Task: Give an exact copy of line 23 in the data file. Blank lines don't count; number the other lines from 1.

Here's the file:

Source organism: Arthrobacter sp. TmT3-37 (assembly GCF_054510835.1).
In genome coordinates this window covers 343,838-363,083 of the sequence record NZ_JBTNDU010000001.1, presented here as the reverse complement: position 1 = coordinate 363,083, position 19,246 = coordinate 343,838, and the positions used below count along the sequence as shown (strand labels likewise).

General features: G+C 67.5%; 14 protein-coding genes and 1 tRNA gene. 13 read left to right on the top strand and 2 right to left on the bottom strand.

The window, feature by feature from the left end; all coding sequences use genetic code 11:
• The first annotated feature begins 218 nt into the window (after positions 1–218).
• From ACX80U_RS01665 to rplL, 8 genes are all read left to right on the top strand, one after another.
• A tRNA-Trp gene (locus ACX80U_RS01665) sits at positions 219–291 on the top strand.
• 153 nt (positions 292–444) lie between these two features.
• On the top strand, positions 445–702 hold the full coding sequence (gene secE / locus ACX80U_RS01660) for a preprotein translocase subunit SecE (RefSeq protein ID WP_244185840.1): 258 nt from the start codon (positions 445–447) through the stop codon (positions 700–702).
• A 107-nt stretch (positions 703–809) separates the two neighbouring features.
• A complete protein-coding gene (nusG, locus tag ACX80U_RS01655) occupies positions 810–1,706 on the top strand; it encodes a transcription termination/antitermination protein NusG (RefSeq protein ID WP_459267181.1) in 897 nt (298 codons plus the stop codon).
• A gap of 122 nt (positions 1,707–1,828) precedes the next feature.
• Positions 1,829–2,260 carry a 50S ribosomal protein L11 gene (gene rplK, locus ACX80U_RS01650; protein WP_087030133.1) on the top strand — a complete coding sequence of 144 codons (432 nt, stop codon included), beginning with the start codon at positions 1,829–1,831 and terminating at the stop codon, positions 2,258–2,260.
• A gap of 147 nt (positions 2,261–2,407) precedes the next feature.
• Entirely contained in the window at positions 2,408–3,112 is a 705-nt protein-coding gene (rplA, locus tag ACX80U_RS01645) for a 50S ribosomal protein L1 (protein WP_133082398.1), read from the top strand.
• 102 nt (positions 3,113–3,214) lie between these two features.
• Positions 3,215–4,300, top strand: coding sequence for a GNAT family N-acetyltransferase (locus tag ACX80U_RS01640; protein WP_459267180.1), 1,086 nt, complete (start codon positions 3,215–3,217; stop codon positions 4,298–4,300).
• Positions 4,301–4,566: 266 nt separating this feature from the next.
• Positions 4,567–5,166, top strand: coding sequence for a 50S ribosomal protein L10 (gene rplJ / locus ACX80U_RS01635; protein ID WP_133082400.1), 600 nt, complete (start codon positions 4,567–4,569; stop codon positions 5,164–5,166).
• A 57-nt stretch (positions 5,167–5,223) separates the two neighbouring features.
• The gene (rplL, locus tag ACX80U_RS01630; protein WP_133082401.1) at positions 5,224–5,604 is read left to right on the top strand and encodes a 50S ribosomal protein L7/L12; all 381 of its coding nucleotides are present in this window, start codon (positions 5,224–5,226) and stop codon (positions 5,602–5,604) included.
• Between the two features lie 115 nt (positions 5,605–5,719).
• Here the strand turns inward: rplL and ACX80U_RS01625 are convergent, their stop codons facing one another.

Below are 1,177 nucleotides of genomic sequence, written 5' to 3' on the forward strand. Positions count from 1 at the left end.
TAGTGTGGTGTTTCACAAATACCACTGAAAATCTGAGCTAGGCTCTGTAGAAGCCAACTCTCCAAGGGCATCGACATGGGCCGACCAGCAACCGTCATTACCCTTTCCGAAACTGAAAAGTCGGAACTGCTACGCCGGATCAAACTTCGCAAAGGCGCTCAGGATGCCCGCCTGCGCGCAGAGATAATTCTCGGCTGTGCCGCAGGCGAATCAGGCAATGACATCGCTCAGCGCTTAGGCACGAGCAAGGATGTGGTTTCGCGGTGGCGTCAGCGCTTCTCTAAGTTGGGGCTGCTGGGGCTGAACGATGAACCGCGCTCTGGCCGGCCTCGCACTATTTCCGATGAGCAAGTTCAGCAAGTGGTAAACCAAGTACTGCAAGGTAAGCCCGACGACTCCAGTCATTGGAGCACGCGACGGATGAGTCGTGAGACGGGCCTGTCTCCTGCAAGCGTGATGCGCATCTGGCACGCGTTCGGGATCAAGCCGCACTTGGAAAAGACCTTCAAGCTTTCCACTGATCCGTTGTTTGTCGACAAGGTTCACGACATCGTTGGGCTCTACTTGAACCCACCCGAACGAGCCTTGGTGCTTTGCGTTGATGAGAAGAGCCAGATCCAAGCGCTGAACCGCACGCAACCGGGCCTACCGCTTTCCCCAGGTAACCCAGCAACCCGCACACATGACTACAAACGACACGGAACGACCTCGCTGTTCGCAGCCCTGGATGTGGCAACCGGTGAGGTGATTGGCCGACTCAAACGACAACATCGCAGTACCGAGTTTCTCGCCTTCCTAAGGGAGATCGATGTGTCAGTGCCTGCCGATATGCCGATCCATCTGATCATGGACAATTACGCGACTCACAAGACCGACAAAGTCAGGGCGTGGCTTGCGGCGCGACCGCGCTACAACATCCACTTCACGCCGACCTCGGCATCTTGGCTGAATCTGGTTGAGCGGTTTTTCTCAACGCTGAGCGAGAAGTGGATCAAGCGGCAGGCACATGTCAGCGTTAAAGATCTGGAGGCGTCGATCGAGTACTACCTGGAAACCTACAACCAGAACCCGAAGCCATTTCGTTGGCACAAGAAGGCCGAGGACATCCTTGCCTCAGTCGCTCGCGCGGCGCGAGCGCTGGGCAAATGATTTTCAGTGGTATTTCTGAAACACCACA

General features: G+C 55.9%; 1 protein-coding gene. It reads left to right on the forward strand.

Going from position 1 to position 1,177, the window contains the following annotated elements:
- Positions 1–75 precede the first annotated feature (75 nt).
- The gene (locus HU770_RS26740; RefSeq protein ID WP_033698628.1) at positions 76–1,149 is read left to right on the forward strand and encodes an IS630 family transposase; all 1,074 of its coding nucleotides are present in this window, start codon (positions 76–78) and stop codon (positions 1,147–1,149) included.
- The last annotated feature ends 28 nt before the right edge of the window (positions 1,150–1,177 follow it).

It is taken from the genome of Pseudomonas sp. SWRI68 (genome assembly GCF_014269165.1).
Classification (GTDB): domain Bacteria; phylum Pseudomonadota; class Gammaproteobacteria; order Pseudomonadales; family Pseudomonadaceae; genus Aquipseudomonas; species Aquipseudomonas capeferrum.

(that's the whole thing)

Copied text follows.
• Here the strand turns inward: rplL and ACX80U_RS01625 are convergent, their stop codons facing one another.